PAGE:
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Charity leaders have a geographic bias: Companies fund projects closer to where they are based

By Moin Qazi*
The recent years have seen a growing realisation among countries for evolving a doctrine of social responsibility. Like individual citizens who have moral and social responsibilities, business houses are perceived as corporate citizens. Thus they too have r social responsibilies. Apart from the socialist countries which consider this doctrine as a vital element of their policies and programme, the capitalist countries also feel that industries, banks and business corporations should commit a part of their time, talent and resources for the welfare of the society from which they draw their sustenance.
This idea has now been corporatized under the appellation, ‘Corporate social responsibility’ (CSR It ) is a way of managing a business by considering the impact of activities on customers, suppliers, employees, shareholders, communities and other stakeholders, as well as the environment.
India has a unique law: It’s Companies Act, 2013, and the Corporate Social Responsibility (CSR) Rules, which came into effect from April 1, 2014, make it mandatory for companies having a net worth of Rs 500 crore or more, or a turnover of Rs 1,000 crore or more, or a net profit of Rs 5 crore or more in a given financial year, to spend 2% of their profits on CSR programmes. 
‘India’s CSR reporting survey 2016’, a report released by well-known consultants KPMG in January 2017, has revealed that in 2016, against the requirement to spend Rs 7233 crore, India Inc. spent Rs 6518 crore (90 per cent), which is higher as compared to previous year, wherein the companies had spent Rs 5115 crore (79 per cent) against the requirement of Rs 6490 crore.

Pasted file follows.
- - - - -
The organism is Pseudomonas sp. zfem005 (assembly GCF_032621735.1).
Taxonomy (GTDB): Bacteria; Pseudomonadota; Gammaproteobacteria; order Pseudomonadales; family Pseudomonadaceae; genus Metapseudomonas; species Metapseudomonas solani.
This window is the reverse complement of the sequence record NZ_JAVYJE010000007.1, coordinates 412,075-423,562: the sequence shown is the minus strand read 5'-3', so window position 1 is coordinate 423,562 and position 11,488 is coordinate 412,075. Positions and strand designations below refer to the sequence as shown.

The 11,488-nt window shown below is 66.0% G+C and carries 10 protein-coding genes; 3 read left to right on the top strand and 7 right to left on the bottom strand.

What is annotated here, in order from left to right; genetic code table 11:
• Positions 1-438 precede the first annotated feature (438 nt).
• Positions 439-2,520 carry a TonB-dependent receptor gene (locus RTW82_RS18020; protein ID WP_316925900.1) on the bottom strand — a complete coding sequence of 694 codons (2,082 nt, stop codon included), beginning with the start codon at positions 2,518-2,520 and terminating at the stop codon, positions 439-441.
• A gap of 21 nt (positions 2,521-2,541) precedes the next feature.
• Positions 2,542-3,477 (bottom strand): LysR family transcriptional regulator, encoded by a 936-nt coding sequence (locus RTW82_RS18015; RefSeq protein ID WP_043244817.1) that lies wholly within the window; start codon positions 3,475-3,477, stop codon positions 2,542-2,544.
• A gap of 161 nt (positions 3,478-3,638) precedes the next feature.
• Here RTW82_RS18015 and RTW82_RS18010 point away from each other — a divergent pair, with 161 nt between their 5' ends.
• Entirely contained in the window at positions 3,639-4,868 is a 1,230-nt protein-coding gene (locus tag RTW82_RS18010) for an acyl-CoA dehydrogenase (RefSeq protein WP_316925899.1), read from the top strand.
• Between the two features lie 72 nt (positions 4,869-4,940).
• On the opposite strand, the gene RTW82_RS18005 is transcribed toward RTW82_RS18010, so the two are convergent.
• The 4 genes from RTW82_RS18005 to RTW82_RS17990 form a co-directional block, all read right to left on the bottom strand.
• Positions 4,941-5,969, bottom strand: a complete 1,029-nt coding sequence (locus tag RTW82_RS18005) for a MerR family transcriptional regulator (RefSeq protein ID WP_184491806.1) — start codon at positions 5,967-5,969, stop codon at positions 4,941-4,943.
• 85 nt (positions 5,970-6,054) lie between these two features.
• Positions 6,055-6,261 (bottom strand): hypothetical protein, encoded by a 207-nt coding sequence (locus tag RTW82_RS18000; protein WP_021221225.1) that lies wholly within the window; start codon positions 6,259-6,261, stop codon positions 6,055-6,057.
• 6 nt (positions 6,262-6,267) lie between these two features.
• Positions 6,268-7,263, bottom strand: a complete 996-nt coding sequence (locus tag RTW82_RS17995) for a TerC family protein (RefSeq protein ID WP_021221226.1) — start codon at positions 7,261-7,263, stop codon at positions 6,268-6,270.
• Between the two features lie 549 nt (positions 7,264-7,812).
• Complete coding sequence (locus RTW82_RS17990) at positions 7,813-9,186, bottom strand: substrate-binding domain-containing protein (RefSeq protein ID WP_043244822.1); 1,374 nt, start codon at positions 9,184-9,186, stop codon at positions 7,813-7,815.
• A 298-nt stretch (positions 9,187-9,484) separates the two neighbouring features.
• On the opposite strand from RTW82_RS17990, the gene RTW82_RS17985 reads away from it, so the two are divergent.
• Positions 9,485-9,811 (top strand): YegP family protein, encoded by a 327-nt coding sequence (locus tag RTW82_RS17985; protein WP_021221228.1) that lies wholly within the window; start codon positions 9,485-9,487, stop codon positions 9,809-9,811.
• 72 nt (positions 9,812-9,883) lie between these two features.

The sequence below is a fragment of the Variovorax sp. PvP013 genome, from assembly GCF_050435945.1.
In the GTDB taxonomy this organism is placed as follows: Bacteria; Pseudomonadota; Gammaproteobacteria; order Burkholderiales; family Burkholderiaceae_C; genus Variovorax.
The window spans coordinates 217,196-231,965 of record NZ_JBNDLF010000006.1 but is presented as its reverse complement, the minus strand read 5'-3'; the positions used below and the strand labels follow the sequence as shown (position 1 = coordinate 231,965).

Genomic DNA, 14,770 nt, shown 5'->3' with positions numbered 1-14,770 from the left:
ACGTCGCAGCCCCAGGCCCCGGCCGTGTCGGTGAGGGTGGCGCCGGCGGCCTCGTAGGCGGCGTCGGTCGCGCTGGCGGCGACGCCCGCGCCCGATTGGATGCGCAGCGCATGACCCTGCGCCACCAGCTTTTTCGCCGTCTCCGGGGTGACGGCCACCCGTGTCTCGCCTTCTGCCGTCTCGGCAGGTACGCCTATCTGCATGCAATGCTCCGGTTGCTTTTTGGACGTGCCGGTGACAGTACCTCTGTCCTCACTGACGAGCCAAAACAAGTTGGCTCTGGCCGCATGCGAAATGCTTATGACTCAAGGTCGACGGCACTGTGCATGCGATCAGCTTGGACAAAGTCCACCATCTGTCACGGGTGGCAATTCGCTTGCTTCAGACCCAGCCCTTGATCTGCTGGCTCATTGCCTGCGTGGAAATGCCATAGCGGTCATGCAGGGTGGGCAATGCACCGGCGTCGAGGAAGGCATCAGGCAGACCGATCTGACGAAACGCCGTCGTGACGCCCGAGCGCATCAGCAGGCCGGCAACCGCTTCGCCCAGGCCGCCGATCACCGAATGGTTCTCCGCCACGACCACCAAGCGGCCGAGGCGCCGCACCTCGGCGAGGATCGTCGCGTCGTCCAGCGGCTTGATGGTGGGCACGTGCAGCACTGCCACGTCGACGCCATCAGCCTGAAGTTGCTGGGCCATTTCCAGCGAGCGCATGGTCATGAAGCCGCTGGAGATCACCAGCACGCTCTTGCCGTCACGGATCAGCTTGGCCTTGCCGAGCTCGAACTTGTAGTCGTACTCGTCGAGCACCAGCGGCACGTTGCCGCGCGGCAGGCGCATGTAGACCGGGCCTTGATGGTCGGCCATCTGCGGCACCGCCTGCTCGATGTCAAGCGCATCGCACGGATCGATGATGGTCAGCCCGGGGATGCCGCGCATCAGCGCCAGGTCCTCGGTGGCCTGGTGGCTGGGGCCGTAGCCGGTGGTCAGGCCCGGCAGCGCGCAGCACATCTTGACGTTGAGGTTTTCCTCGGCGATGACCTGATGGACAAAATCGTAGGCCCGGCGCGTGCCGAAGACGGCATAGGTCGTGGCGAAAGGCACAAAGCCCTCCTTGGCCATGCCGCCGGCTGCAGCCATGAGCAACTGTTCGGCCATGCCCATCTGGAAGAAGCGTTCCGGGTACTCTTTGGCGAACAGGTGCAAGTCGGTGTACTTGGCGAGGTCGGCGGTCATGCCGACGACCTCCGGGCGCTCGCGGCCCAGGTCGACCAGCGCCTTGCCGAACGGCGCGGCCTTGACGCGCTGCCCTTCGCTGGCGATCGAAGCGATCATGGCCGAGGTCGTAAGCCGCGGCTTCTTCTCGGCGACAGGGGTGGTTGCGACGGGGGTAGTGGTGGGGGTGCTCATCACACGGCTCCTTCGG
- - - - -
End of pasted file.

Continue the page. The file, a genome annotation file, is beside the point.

Corporate Social Responsibility is a new business concept but Gandhi’s theory of trusteeship conceived this idea long back .Gandhi’s theory of trusteeship was intended to avoid the evils and combine the benefits of capitalism and communism, to socialise property without nationalizing it, to fill the form of private ownership with socialist content. Gandhi disdained the voracious greed for profits of the fat cat investors. 
Take a man owning an industry. As a trustee he was expected to do the following: 
First, he would himself work like any other employees. Second, he would take no more than what he needed for a moderately comfortable life. Third, he would look upon his employees as members of his family and jointly responsible with him for the management of the industry. Fourth, he would provide healthy working conditions and welfare schemes for the workers and their families. Fifth, they would both regard themselves as trustees of the consumers and take care not to produce shoddy goods or charge exorbitant prices. Sixth, they would aim to make a moderate profit, part of which would be devoted to the welfare of the community and the rest to the improvement of the industry. Seventh, the owner could pass on the industry to his children or whoever he liked only if they agreed to run it in the spirit of trusteeship.
It was way back in 1969 that the great industrialist J.R.D. Tata proposed that private industry look beyond its own borders and adopt villages. “Let some of the time of its managers, its engineers, doctors, and skilled specialists, be spread to help and advise the people of the villages and to supervise new developments undertaken by co-operative effect between them and the company. Assistance in family planning in the village would be particularly valuable from of service.”